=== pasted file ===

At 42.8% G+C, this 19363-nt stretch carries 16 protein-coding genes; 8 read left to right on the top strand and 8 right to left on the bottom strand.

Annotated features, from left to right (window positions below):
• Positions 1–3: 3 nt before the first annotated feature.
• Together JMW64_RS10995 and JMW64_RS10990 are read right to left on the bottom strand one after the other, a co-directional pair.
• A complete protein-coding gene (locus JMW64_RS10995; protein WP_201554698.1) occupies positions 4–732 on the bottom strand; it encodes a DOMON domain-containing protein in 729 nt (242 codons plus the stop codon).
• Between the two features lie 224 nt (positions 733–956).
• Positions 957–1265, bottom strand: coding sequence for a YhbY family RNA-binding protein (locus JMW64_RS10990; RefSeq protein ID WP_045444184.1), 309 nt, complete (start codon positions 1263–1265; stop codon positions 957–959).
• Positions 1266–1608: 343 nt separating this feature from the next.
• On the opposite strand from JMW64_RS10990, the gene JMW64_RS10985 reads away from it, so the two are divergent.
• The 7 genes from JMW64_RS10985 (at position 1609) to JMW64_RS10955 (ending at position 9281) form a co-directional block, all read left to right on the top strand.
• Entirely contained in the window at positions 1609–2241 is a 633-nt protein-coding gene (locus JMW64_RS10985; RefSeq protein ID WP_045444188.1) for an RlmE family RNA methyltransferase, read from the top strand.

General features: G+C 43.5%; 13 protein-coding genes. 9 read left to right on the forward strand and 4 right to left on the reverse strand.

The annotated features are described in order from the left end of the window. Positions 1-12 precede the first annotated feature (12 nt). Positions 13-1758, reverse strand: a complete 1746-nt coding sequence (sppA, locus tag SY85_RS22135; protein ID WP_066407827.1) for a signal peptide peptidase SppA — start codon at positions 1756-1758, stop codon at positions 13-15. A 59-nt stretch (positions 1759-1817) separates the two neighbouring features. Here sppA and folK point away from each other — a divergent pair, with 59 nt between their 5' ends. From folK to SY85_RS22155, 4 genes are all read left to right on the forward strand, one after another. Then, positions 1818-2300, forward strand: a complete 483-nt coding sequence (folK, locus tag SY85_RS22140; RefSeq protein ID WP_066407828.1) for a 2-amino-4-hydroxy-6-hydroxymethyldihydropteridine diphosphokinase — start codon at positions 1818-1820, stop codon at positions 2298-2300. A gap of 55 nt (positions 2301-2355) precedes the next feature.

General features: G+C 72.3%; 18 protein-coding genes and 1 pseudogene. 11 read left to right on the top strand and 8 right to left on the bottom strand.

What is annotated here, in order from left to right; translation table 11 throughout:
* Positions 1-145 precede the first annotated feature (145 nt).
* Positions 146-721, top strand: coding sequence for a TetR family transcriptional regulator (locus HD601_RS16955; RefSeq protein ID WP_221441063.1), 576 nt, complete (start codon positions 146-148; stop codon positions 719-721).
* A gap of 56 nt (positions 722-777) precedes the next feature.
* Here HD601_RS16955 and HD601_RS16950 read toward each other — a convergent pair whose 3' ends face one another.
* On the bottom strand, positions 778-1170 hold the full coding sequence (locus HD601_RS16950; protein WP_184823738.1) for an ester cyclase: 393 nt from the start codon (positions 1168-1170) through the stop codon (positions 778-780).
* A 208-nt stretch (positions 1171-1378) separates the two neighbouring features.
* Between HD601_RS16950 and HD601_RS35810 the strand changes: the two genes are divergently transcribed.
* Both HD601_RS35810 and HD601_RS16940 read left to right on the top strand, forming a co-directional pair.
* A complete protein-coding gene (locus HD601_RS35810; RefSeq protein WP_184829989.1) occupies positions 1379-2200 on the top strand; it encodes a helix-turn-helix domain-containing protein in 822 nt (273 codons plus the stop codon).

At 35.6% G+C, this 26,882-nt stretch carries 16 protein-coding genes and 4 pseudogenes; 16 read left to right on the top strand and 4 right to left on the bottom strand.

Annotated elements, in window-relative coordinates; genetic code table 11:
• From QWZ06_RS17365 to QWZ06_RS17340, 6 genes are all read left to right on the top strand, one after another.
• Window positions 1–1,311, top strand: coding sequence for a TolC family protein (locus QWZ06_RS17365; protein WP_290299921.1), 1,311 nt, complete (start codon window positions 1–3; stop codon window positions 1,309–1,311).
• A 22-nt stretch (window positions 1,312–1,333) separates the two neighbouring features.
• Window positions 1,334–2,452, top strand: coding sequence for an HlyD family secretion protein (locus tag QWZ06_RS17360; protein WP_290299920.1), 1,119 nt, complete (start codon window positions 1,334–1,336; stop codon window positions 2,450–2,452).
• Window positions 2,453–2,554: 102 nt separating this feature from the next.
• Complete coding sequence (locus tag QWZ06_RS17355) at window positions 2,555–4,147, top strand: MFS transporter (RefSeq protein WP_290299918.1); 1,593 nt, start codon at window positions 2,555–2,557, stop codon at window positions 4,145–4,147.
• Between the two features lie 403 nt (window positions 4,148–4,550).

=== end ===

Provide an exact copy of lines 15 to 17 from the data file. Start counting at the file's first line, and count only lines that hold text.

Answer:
What is annotated here, in order from left to right; translation table 11 throughout:
* Positions 1-145 precede the first annotated feature (145 nt).
* Positions 146-721, top strand: coding sequence for a TetR family transcriptional regulator (locus HD601_RS16955; RefSeq protein ID WP_221441063.1), 576 nt, complete (start codon positions 146-148; stop codon positions 719-721).